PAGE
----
Knoxville Dog Bite Lawyer
Every year, dogs bite millions of victims. A significant number of these victims sustain serious physical and emotional injuries. The physical wounds usually include broken bones and head injuries from the knockdown, as well as deep lacerations and puncture wounds from the bite. These physical injuries have a very high infection rate. Emotional injuries include Post Traumatic Stress Disorder and other anxiety-related conditions.
Fundamentally, animal attacks often happen because dog owners ignore their responsibilities. In contrast, a dedicated Knoxville dog bite lawyer at Fox Farley Willis & Burnette, Attorneys at Law take their responsibilities very seriously. We begin every case with a conversation, so we determine your needs and goals in a particular case. Then, once we decide on a course of action with you, we don’t relent until we obtain maximum compensation for your serious injuries.
The injuries resulting from an animal attack are rather straightforward. But the legal issues in these claims are far from straightforward. In fact, Tennessee’s dog bite laws are quite complex. Victims usually have several legal options, including:
- Strict Liability: As originally written, the Dianna Acklen Act of 2007 held dog owners strictly liable for all injuries. But lawmakers significantly watered down the original law. Now, it only applies if the animal was running at large, perhaps in a dog park or at the property of another person, like a veterinarian.
- Scienter (Knowledge): Owners are liable for damages if they knew a dog was potentially dangerous before it bit someone. Evidence of knowledge could include prior attacks against people or animals. This evidence could also include certain pre-bite behaviors, like baring of teeth, sudden lunging, and aggressive barking.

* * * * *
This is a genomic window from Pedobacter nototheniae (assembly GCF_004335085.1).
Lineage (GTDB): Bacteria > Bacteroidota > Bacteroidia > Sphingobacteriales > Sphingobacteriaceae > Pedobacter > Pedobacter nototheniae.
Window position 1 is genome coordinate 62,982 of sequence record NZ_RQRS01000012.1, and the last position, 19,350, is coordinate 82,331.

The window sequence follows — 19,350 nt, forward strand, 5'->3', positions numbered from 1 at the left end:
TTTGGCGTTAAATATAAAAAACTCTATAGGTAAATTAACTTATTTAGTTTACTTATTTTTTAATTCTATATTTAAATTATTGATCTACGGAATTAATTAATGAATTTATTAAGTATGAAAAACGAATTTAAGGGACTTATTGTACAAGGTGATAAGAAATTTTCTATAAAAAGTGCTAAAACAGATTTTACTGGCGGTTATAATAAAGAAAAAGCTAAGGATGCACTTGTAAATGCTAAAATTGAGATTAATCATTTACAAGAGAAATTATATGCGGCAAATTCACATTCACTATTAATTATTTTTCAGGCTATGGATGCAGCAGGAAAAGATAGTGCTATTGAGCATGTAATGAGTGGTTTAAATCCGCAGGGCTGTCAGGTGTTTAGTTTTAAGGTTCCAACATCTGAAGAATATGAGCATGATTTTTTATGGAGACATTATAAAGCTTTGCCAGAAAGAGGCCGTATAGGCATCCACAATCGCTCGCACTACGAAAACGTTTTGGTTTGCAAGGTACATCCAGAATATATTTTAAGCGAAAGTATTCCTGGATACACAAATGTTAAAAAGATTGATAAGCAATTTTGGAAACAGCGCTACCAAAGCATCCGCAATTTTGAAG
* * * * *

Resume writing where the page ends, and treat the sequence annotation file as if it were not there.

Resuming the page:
- Negligence: Ordinary negligence claims are a lot like scienter However, negligence claims also raise the specter of third-party liability. The aforementioned veterinarians are a good example. Employers, including vets, are financially responsible for damages if their employees are negligent during the course and scope of their employment.
The damages in a dog bite claim usually include compensation for economic losses, such as medical bills, and noneconomic losses, such as pain and suffering. A Knoxville dog bite lawyer may also be able to obtain additional punitive damages, in some extreme situations.
Provocation, comparative fault, and assumption of the risk are some of the most common defenses in animal attack claims.
Usually, provocation is an absolute defense in strict liability claims. It’s normally a partial defense in negligence claims. In each instance, Tennessee law very narrowly defines the P-word. Essentially, provoking an animal is almost synonymous with torturing an animal. A person must intentionally inflict so much pain on the animal that it must react violently to defend itself.
A “Beware of Dog” or other warning sign is usually the linchpin of the assumption of the risk defense. But displaying a sign is insufficient. The insurance company must also prove, by a preponderance of the evidence, that the victim saw the sign, could read the sign, and could understand what the sign meant. These elements are very difficult to prove in many cases.
Connect with a Hard-Working Knox County Lawyer
Injury victims are usually entitled to substantial compensation. For a free consultation with an experienced Knoxville dog bite lawyer, contact Fox Farley Willis & Burnette, Attorneys at Law by going online or calling 865-500-HURT. We do not charge upfront legal fees in these matters.